The last event of the break, my dad’s 88th birthday.
New years day, a brass band in the livingroom.
Angus visited from France.
Catching up with old school pals in Dunfermline. The same as we were, a little more tired but a little better at communication.
Innes hid behind the sofa for the Queen’s speech.
Fun box was fun.
The only person on a plane to London City the week before Christmas.
Actually these are the things I did in between riding the bike and painting portraits, in preparation for cycling from London to Cannes in March. I’ll show you the portraits next time.
In amongst the boxes, waiting for the removal men to turn up and take us out of Fettes Rise. “Will we take the windows?” asked Innes.
Sketching interesting people on the train.
Innes & Fraser asleep after an afternoon in Fife.
Heisker is a wee island off North Uist, and a new face at Gran’s for lunch.
Before that, reading some funny French words.
A week in London, and 3 nice places to spend some time
1. London’s public space has had a makeover since I lived there.
The focus is kids and the device that gets them active is fountains you can play in. People used to point to Spain to show how kids playing could be a welcome part of civic space, but London does it too now. This one is Princess Diana’s memorial, swishest of the five we came across on our travels.
2. Ben’s shed. I spent some time looking at it and thinking about spaces to be creative in (with some help from the White Stripes*).
This might be what Ben would describes as ‘rus in urbe’
3. Eames lounge chair 670. You need somewhere cosy to relax after a day in central London with three under fives.
These are the people who turned up and made it a memorable week. With the usual apologies for unintended insults!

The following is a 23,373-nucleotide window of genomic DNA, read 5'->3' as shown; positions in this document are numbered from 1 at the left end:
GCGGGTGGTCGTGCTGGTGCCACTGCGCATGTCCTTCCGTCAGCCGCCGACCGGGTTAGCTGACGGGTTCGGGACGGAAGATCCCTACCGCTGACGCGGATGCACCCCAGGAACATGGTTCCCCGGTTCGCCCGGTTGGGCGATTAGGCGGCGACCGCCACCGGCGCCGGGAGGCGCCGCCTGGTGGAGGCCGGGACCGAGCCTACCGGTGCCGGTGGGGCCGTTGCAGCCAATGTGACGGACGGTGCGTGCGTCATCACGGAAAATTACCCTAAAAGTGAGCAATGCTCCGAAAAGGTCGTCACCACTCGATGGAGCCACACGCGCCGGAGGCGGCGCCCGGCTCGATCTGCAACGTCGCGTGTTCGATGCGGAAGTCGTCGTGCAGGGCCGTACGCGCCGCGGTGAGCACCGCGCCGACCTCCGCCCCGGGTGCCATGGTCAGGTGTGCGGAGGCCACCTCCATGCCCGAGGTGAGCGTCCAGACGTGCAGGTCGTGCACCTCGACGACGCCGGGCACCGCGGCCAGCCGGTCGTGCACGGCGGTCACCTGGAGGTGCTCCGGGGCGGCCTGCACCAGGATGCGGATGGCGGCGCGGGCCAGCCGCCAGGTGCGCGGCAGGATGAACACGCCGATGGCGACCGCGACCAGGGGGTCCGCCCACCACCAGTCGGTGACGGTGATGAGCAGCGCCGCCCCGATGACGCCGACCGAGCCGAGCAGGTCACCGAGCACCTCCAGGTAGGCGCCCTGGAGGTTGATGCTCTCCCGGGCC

Why we are all here: Seoc’s grandson, Peter Keith Morrison, my dad.
Ruari and Mary Morrison, my mum.
Jane & Julie
Catriona (sort of)
Flora and Alastair
Marc and David
Jennifer and Calum
Douglas and Elizabeth
Andreas and Innes.
As it happens, my kids got them all, except Elizabeth (Rachel) and Catriona (confused looks, no guesses).
Edinburgh Castle: a painful place to visit the day after you’ve run the Edinburgh half marathon. The half marathon route is down hill, and you feel that in your calf muscles on the countless castle steps.
Below is the Edinburgh 10 mile four weeks before. It had a much better route through the middle of town, starting and ending in the same place. The finish is overlooking Holyrood House, where the royals went when they realised the houses being built in the new town had better rooms than their old home in the castle.
Thanks for any further contributions.
This is Uncle Ed’s Chair. Uncle Ed was born in 1908, so he was probably sitting in it about a century ago.
He was my Gran’s little brother. As we’re the folk left in the family with kids who fit it, we’ve inherited it. I like how the seat’s all scratched and the arms are shiny, a reminder of all the abuse it’s taken in the last 100 years.Ours prefer sitting on tables or on the floor. Perhaps it’s unfamiliar.I like that it’s useful and practical, and gives a physical connection to the past. It’s not the only connection: the watercolours that the sketches are done with belonged to my Gran. It’s nice that they’ve lasted.